Federal courts have no jurisdiction over a tax refund suit "until a claim for refund or credit has been duly filed with the Secretary, according to the provisions of law in that regard." 26 U.S.C. § 7422(a); see Lundy , 516 U.S. at 239-40. Section § 6511(h)(2)(A) expressly provides that a taxpayer "shall not be considered [financially disabled] unless proof of [a disabling impairment] is furnished in such form and manner as the Secretary may require." Thus, [the plaintiff]'s refund claim was not "duly filed."

Id.; see also See, e.g., Lee v. Shulman, 2013 U.S. Dist. LEXIS 59936, at *11 (W.D. Tenn. Apr. 5, 2013) (denying as futile motion to amend complaint where the "amended complaint fails to allege that [the plaintiff] submitted the necessary proof for an extension of the limitations period based on financial disability under Section 6511(h)"), adopted by 2013 U.S. Dist. LEXIS 59099 (W.D. Tenn. Apr. 25, 2013);[7] cf. Nunn v. United States, 2009 U.S. Dist. LEXIS 8046, at *11-12 (W.D. Ky. Feb. 4, 2009) (finding that the court "simply lacks the authority to extend § 6511(h)'s protection" to the plaintiff where the plaintiff "failed to allege that he ever complied with Rev. Pro. 99-21").

As an Exhibit to her Response, Plaintiff provides a letter from Dr. Elena L. Polukhin, M.D., Ph.D. ("Dr. Polukhin"), that generally meets the requirements of Revenue Procedure 99-21, § 4(1). (See Pl.'s Ex. A [Docket No. 18]). Plaintiff argues that this letter was not submitted with her Complaint because "typically, documents offered in support of a Plaintiff's case are considered those offered in evidence.... It was reasonable to anticipate that documents offered in evidence would be produced at a later time, which is precisely what Plaintiff is doing now." (Pl.'s Resp. [Docket No. 16], at 3-4).

This explanation fails for two reasons. First, Plaintiff's mistake was not that she failed to submit this letter with her Complaint, but rather, that she failed to submit it when she filed for her refund. Revenue Procedure 99-21 requires that the physician's statement be "submitted with a claim for credit or refund of tax. " Revenue Procedure 99-21, § 4 (emphasis added). Plaintiff never claims that she submitted such a letter to the IRS on March 28, 2011, when she filed for a refund of taxes paid for TY2005 and TY2006. In fact, the letter from Dr. Polukhin is dated March 19, 2013, and, therefore, could not have been submitted with the tax returns Plaintiff filed on March 28, 2011. Second, Revenue Procedure 99-21, § 4(2), requires an additional statement concerning whether any person "was authorized to act on behalf of the taxpayer in financial matters during the period" of the claimed financial disability.[8] Plaintiff does not allege that she has at any time, either with the filing of her tax returns on March 28, 2011, or subsequently, provided the IRS with such a statement.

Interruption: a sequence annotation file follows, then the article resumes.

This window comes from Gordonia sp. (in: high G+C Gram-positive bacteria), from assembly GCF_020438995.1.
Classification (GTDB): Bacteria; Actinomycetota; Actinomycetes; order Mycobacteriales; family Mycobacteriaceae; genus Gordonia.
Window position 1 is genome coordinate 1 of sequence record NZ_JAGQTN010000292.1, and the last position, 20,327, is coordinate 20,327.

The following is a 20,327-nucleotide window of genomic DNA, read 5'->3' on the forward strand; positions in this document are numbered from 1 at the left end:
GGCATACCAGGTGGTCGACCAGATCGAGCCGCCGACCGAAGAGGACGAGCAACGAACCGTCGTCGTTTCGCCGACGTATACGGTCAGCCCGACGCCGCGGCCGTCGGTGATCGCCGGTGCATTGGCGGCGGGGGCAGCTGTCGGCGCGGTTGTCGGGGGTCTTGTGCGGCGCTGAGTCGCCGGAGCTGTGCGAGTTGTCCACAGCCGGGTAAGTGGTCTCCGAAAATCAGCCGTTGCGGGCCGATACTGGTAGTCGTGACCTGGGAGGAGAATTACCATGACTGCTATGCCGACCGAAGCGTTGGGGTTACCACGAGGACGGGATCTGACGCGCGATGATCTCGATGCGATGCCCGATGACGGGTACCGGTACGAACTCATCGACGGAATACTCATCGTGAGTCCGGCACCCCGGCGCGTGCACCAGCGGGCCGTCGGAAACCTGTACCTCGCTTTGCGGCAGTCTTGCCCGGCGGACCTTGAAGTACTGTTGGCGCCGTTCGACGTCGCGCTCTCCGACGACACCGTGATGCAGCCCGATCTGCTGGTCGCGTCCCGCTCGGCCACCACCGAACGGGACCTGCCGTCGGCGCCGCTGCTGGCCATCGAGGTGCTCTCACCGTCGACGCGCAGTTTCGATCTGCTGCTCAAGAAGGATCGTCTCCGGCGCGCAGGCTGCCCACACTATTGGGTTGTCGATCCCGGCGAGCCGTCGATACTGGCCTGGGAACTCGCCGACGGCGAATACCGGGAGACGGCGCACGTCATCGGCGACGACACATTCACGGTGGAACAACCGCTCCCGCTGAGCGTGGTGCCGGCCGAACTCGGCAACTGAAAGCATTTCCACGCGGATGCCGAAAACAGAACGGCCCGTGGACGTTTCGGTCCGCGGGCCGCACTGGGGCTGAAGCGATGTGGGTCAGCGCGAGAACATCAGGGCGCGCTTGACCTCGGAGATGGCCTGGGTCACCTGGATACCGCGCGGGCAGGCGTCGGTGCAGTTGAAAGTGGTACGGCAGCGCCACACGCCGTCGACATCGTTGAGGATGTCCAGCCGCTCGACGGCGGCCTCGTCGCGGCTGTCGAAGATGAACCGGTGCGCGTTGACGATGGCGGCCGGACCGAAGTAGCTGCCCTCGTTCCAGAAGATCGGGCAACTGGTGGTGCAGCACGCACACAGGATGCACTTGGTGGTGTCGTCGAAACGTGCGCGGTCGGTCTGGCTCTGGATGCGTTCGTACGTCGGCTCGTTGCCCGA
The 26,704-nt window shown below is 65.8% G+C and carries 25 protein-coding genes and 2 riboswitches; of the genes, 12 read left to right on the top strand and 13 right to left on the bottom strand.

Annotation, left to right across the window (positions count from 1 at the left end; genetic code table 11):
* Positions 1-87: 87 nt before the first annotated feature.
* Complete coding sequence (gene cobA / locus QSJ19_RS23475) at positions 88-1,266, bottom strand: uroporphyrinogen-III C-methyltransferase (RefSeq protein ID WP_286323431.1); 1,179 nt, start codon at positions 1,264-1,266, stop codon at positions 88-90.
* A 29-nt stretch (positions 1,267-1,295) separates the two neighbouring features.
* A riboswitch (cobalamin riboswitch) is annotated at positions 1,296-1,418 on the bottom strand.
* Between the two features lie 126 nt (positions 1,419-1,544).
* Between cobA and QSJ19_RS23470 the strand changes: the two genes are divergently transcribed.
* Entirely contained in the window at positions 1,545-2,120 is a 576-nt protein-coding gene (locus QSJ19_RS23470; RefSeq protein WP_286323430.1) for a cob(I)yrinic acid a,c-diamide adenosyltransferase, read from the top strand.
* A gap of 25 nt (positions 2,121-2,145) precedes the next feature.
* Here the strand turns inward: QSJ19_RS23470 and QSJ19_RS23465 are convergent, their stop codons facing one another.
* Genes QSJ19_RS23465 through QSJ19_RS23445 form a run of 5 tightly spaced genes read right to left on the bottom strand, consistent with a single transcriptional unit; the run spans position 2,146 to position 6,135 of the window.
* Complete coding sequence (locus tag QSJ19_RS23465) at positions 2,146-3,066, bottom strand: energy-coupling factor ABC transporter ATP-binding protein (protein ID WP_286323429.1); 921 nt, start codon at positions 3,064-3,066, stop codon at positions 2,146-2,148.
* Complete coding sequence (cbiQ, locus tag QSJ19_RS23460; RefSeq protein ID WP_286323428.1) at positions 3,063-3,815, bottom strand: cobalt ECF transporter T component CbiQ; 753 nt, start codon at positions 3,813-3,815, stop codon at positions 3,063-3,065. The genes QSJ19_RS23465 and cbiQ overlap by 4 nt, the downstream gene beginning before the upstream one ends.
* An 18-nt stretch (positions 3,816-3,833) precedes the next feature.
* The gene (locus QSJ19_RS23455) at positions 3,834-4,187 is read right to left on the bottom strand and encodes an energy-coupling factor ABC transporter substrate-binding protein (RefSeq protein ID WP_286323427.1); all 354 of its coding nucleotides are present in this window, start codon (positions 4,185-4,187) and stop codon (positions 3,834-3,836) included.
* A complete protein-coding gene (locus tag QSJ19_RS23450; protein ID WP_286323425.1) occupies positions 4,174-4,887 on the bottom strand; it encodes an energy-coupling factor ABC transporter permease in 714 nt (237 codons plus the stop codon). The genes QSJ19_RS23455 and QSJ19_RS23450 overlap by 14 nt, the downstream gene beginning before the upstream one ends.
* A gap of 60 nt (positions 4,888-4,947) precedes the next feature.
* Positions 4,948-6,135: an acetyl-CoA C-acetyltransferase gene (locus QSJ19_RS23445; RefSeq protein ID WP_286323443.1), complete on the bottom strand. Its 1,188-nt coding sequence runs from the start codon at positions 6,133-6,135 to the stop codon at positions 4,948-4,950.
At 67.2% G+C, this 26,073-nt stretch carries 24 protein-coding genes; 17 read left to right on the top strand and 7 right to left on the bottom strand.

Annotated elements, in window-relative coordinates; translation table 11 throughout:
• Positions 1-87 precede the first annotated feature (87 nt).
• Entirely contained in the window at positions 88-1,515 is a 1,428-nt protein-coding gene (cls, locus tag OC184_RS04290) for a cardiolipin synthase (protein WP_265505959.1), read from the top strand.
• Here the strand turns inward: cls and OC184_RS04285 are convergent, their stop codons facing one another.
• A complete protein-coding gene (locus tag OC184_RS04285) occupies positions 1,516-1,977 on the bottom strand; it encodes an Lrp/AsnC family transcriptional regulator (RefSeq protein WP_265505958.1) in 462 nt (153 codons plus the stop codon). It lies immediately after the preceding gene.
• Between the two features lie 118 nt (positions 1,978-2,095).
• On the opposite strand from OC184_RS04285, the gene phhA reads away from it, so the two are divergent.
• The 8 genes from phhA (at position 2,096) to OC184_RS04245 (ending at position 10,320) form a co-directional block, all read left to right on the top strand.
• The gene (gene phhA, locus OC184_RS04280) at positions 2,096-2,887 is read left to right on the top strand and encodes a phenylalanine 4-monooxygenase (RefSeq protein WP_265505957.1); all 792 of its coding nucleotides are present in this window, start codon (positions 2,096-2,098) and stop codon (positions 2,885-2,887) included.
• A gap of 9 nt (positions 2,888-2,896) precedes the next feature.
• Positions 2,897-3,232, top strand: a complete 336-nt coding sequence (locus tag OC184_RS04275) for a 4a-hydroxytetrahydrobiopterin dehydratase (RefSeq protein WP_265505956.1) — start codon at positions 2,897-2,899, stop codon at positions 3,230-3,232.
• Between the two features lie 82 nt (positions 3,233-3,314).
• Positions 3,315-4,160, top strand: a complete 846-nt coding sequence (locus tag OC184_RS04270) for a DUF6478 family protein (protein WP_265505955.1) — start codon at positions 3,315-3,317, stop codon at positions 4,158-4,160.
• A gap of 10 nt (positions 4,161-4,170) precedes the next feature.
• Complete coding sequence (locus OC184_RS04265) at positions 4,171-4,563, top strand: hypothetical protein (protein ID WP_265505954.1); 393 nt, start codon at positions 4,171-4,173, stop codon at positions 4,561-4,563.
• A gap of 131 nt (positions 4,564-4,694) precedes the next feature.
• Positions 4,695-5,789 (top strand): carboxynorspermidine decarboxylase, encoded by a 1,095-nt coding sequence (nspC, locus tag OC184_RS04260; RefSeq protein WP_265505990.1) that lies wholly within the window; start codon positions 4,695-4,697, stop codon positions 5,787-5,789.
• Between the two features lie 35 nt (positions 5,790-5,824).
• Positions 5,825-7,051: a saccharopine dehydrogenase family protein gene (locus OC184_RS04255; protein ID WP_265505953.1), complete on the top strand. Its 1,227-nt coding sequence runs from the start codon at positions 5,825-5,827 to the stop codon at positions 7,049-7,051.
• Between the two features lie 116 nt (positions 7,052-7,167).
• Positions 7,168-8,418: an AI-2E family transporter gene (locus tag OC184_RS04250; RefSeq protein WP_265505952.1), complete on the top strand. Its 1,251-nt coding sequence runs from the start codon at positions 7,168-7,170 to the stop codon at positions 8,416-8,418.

The Eighth Circuit in Abston wrote: "The limited waiver of sovereign immunity in § 6511(h) does not grant district courts power to decide de novo that a taxpayer was financially disabled." 691 F.3d at 995. In other words, if a taxpayer seeking a refund does not initially comply with the requirements of Revenue Procedure 99-21, she may not subsequently ask a District Court to find that she was, in fact, financially disabled, because the District Court lacks jurisdiction to consider the case. See also Redondo v. United States, 542 Fed.Appx. 908, 911 (Fed. Cir. unpub. 2013) ("Because [the plaintiff] has not established financial disability, the Court of Federal Claims was correct to dismiss his claim for lack of subject matter jurisdiction.").

5. Summary

Plaintiff did not pay any taxes for TY2005 or TY2006 in the three years before March 28, 2011, the date when she first filed her tax returns and refund applications for those Tax Years. Therefore, under 26 U.S.C. § 6511(b)(2)(A), she is not entitled to a refund for TY 2005 or TY2006. The U.S. Supreme Court has found this to be a jurisdictional bar. Additionally, Plaintiff is not entitled to a financial hardship exemption to the foregoing time limits because she did not properly seek such an exemption in the manner required by agency regulations as directed by 26 U.S.C. § 6511(h) and § 7422(a). Therefore, this Court lacks subject matter jurisdiction to consider Plaintiff's Complaint.

Consequently, this Court recommends that Defendant's Motion to Dismiss, [Docket No. 10], be GRANTED, and that Plaintiff's Complaint, [Docket No. 1], be DISMISSED with prejudice.

III. CONCLUSION

Based on the foregoing, and all the files, records and proceedings herein, IT IS HEREBY RECOMMENDED:

1. That Defendant's Motion to Dismiss, [Docket No. 10], be GRANTED, as set forth above; and

2. That Plaintiff's Complaint, [Docket No. 1], be DISMISSED with prejudice.